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Chevron unveils new upstream emissions intensity reduction targets by 2028

Chevron Corp. on March 9 unveiled its plan to hit new upstream emissions intensity reduction targets by 2028 while focusing on delivering higher returns to shareholders by keeping a disciplined capital and cost program.

By 2028, Chevron now aims to achieve 24 kg CO2 equivalent per barrel of oil equivalent for oil and gas greenhouse gas intensity, representing a combined 35% drop from 2016; 3 kg of CO2e/boe for overall flaring intensity, which is 65% lower than 2016; and 2 kg CO2e/boe for methane intensity, which is a 50% decrease from 2016, according to a news release. Chevron also plans to achieve zero-routine flaring by 2030.

The corporation said it has surpassed its 2023 carbon intensity reduction targets three years earlier than planned.

Chevron said it also intends to boost its renewable energy and carbon offsets and invest in low-carbon technologies, such as hydrogen and carbon capture, utilization and storage. The corporation forecasts spending $2 billion in carbon-reduction projects and investing $750 million in renewables and offsets through 2028.

Chevron recently launched a $300 million Future Energy Fund II through its venture capital arm and struck a bioenergy partnership in California with Schlumberger Ltd. and Microsoft Corp.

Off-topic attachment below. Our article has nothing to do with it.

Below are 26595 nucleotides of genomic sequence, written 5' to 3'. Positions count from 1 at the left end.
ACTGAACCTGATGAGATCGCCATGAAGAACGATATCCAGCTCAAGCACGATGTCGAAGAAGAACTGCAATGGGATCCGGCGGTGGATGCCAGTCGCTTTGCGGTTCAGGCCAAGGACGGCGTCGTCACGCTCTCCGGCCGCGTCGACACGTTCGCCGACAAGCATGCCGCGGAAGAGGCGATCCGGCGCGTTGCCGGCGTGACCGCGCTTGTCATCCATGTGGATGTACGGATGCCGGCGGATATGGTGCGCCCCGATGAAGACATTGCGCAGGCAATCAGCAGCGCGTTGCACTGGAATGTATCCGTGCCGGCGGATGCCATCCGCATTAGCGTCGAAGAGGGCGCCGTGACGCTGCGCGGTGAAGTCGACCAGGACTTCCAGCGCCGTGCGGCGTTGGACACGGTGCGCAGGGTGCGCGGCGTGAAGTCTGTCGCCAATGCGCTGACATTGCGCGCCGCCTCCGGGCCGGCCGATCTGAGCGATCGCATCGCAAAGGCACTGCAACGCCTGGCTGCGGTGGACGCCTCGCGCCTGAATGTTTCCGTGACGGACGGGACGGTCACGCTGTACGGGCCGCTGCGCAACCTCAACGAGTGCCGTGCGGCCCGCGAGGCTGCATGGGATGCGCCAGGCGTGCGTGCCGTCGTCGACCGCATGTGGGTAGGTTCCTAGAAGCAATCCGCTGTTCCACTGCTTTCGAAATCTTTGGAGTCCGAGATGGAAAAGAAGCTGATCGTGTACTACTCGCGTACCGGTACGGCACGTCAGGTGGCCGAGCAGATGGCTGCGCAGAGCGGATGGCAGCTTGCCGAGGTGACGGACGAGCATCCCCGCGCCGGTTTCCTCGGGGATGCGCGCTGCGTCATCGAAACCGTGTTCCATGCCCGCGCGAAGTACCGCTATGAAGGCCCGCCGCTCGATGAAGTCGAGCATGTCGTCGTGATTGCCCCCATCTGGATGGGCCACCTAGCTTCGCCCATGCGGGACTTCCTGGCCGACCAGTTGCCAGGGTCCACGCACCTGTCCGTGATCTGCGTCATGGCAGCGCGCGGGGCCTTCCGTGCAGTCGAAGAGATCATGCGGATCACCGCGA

Additionally, Chevron reaffirmed its 2021 to 2025 guidance for organic capital and exploratory expenditures of $14 billion to $16 billion. The corporation now expects synergies from its Noble Energy Inc. acquisition to hit $600 million, which is anticipated to result in a 10% drop in 2021 operating expenses from 2019.

For the next five years, Chevron will increase its investment in several assets, including in the Permian Basin, where the corporation plans to increase production. Meanwhile, the oil and gas major will dial down capital for its major expansion in Kazakhstan, where its Future Growth Project-Wellhead Pressure Management Project is 81% complete.

Chevron also said it expects to generate cash of more than $25 billion over the next five years, based on a Brent oil price average of $60/barrel.